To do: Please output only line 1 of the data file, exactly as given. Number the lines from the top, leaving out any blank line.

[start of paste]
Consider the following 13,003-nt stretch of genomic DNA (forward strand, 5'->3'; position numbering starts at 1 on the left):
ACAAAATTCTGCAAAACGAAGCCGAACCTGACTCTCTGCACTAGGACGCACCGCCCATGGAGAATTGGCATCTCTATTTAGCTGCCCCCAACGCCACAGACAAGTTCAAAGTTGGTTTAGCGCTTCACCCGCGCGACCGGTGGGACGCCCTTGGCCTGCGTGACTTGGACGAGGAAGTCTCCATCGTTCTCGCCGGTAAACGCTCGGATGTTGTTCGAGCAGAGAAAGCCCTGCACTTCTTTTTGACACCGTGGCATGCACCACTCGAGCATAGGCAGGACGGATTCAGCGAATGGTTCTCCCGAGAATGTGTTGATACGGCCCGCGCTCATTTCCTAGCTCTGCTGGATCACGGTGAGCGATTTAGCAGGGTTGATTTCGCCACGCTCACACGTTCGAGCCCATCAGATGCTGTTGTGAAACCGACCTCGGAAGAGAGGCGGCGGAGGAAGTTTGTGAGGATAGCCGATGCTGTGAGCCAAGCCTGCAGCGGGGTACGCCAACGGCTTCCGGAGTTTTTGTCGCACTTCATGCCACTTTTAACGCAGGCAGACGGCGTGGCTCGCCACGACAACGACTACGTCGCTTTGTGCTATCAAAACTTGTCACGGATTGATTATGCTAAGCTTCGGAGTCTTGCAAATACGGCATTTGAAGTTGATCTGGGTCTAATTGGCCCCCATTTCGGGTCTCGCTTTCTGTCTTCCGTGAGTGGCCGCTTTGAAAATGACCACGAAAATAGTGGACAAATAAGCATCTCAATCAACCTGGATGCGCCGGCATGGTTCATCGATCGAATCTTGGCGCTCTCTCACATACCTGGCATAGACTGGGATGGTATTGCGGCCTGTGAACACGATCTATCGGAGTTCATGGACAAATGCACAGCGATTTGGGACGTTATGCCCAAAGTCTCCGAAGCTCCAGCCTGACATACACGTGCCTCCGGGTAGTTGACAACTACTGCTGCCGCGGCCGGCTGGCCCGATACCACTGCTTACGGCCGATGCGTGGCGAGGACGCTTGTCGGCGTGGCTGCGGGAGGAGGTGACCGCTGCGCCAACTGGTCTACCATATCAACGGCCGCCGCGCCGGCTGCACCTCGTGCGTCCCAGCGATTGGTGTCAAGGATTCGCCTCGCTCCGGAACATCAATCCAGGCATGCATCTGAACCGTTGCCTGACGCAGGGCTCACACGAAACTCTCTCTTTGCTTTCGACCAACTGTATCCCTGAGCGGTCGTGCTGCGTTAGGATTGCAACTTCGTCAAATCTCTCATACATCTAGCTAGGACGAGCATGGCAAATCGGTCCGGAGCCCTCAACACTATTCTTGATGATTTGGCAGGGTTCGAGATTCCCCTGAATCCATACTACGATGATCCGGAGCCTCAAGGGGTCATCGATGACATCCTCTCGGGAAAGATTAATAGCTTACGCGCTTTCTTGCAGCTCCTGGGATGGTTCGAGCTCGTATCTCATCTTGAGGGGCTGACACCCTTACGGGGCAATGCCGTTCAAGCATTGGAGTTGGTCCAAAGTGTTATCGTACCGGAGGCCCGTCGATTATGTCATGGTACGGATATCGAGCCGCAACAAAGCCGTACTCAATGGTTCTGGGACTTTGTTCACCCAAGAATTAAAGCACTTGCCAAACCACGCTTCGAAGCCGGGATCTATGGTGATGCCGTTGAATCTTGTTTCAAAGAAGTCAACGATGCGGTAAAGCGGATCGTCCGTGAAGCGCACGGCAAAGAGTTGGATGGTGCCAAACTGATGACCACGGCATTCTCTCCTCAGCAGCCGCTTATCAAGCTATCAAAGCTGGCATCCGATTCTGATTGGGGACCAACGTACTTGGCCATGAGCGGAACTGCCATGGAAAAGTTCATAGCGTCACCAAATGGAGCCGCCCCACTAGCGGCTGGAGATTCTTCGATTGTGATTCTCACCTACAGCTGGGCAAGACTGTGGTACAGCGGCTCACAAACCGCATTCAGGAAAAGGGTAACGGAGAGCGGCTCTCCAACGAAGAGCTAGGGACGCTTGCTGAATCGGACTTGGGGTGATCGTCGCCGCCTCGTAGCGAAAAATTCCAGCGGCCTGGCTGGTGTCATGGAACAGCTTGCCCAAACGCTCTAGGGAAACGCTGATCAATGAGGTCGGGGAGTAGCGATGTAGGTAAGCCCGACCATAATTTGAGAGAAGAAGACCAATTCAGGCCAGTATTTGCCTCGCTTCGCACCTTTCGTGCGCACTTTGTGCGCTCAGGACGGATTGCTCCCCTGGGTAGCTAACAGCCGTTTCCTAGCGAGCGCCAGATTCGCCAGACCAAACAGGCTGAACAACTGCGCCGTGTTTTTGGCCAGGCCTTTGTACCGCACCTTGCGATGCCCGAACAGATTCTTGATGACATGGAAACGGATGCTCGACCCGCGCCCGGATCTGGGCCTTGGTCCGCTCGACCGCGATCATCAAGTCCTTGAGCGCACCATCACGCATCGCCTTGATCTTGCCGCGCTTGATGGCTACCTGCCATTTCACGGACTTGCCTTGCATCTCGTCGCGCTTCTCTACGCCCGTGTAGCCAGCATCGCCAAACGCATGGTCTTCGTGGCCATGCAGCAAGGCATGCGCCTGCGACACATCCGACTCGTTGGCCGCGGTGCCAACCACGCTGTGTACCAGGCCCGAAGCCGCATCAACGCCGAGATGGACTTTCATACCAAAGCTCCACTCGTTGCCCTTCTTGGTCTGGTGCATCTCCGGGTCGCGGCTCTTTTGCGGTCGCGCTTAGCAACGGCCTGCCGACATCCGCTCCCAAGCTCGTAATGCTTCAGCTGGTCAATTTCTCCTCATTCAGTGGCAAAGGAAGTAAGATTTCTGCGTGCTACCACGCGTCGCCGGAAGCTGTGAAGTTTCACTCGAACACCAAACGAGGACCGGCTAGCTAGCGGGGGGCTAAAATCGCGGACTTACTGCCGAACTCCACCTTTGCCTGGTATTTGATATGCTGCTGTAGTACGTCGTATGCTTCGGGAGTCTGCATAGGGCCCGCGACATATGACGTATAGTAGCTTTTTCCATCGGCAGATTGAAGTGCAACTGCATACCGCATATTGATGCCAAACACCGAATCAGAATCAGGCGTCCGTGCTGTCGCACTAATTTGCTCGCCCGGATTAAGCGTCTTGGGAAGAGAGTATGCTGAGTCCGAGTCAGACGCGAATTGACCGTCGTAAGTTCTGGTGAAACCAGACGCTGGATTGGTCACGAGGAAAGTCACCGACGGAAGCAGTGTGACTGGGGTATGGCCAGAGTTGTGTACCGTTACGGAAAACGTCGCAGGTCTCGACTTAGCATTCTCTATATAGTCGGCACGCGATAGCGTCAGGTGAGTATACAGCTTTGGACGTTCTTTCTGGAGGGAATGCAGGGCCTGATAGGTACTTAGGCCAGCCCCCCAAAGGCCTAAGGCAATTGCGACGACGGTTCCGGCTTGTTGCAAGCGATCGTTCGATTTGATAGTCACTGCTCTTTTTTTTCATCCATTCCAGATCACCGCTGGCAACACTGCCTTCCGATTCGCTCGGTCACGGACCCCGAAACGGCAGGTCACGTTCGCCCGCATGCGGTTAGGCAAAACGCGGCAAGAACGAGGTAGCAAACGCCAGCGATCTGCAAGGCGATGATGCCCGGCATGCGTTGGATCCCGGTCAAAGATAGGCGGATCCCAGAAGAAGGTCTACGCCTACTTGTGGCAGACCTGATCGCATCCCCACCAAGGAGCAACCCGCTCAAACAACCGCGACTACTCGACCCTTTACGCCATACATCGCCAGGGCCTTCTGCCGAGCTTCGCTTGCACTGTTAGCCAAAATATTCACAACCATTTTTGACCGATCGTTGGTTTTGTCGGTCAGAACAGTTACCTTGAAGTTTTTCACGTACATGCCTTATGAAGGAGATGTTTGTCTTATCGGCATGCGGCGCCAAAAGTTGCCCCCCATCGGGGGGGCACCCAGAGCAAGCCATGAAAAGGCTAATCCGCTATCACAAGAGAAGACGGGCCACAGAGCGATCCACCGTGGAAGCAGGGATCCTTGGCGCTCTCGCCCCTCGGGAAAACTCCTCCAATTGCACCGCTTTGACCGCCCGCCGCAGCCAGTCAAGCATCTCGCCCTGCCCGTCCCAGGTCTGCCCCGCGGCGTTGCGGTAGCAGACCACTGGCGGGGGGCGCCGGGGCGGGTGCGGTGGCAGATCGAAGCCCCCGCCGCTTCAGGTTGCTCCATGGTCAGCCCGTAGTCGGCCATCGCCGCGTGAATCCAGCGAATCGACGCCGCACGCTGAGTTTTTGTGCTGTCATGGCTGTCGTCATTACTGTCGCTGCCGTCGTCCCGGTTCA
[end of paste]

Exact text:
Consider the following 13,003-nt stretch of genomic DNA (forward strand, 5'->3'; position numbering starts at 1 on the left):